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ID this bug please? [pic]

Posted by prairiemoon2 zone 6a/MA (My Page) on
Sat, Aug 28, 10 at 18:44

I saw this fellow on a shrub at night this summer and then I saw him again during the day on a Sedum last week. I posted a photo the first time on another forum, and someone told me they thought it was a Katydid. I got a better photo this time and I compared it to photos online and I'm not sure if it is a Katydid or a plain ole Grasshopper. Anyone able to identify it?

Thanks

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Follow-Up Postings:

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RE: ID this bug please? [pic]

Here's a second photo......

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RE: ID this bug please? [pic]

  • Posted by jean001 z8aPortland, OR (My Page) on
    Sat, Aug 28, 10 at 18:52

katydid


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RE: ID this bug please? [pic]

Thanks! So, this is a beneficial bug to have? Or is it a pest?


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RE: ID this bug please? [pic]

Katydids are not considered beneficial, be any means, other than by the birds and other animals that eat them. They are plant eaters. However, in most instances, the damage caused by these pretty insects is considered very minor.

They are not welcome visitors to orchards, I can tell you that!


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RE: ID this bug please? [pic]

They are not welcome in my flower garden either. They love my salvia and coleus and I think they're eating my giant celosia leaves too. They get a good flicking if they stay put long enough. They jump sideways and I don't think they eat much after that. lol


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RE: ID this bug please? [pic]

Thank you both very much. I hadn't been able to find any cautions about the insect. I've seen this bug for the first time this year. I read somewhere that they ate cicadas. That seems so hard to believe. Cicadas are bigger than they are. Plus if they eat foliage, why would they do both. At any rate, I've only seen one bug twice all summer. I didn't want to get rid of it, if it were going to eat other bad bugs. I did read somewhere that bats like to eat them. My DH likes bats so I'm still not decided whether to get rid of them before they start laying eggs before winter. Well, I guess next time I see it, I will have to decide.


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RE: ID this bug please? [pic]

  • Posted by jean001 z8aPortland, OR (My Page) on
    Sun, Aug 29, 10 at 19:09

OP said "I read somewhere that they ate cicadas."

Please don't believe everything you read! :>)

Don't know about the bats, tho.


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RE: ID this bug please? [pic]

Thanks jean, I looked on Wikepedia and see that birds and parasitic wasps are predators of cicadas. And I found this quote on National Geographic...

"Everythingbirds, rodents, small mammals, even snakes, lizards, and fish will feed heavily on cicadas when they are out," said Keith Clay, a biologist and periodical-cicada expert at Indiana University in Bloomington.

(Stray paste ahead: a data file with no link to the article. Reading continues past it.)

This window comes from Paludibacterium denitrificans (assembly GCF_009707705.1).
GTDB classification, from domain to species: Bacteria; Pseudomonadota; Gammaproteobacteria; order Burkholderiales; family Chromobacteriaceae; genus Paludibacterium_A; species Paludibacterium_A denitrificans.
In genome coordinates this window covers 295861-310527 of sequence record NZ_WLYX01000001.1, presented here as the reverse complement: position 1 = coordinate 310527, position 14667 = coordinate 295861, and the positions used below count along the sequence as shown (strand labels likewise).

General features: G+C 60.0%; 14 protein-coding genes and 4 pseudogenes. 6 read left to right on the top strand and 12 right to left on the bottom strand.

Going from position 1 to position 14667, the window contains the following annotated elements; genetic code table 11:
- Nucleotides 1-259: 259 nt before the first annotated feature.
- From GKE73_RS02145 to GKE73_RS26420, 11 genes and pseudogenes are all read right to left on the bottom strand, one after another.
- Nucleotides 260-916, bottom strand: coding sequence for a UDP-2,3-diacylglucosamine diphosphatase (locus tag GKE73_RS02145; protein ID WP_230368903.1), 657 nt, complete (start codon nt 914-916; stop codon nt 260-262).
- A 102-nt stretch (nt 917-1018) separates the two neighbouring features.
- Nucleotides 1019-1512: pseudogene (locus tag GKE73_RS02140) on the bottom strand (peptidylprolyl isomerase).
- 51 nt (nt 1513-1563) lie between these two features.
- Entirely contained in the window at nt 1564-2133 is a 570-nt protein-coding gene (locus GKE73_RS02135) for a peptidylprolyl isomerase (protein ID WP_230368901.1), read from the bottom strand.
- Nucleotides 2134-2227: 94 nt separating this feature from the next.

And here is what Wikepedia had to say about Katydids....

"The diet of tettigoniids includes leaves, flowers, bark, and seeds, but many species are exclusively predatory, feeding on other insects, snails or even small vertebrates such as snakes and lizards. Some are also considered pests by commercial crop growers and are sprayed to limit growth. Large tettigoniids can inflict a painful bite or pinch if handled but seldom break the skin."

I do find it interesting that the Katydid was sitting on a Sedum during the day and I did not see any damage to the Sedum, but a flower bud on a rose right next to it, was half eaten the next day. I had a lot of half eaten flower buds on roses in the spring, so I am going to have to watch to see if that is what is doing it.


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RE: ID this bug please? [pic]

We don't have any predatory katydids in North America. I wouldn't doubt that comment about the painful bite. Having had my fair share of such bites from a WIDE assortment of insects, I pretty much expect that they will all bite if given half a chance. ;-)


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RE: ID this bug please? [pic]

rhizo, It must be over thirty years since I've been bitten by more than a mosquito. I guess I'm curious to a point and from a distance. [g]

Okay, I found this about Bats....


Katydids and Bats

Crickets are not the only animals that inadvertently signal to another species. A close cousin of the field cricket, the greener, longer-legged katydid, faces a similar challenge. Instead of attracting the female he bargained for when he launched into full voice, a male katydid may find himself becoming a meal for a bat. A repetitive staccato trill made up of many frequencies proves easy to locate, no matter what species produces it. This is, of course, the purpose of the male katydids trill. But in bat-infested Panama, katydids change their tune. They sing a higher-pitched song, with a narrower frequency range, much harder to locate. They also sing a lot less. In an experimental situation, loud, enthusiastic katydids caged with hungry bats survived less than a minute. Shyer, quieter males lasted more than half an hour before becoming bat bait.

But if males must remain quiet to survive, how can they attract Ms. Right? A quiet, infrequent trill can bring a female into the vicinity, perhaps to the same plant. The quieter males then complete their attractive act with a silent dance so enthusiastic they shake the leaf theyre standing on. Females detect the dance through the plant, locating the source of both the beautiful voice and the swiveling hips.


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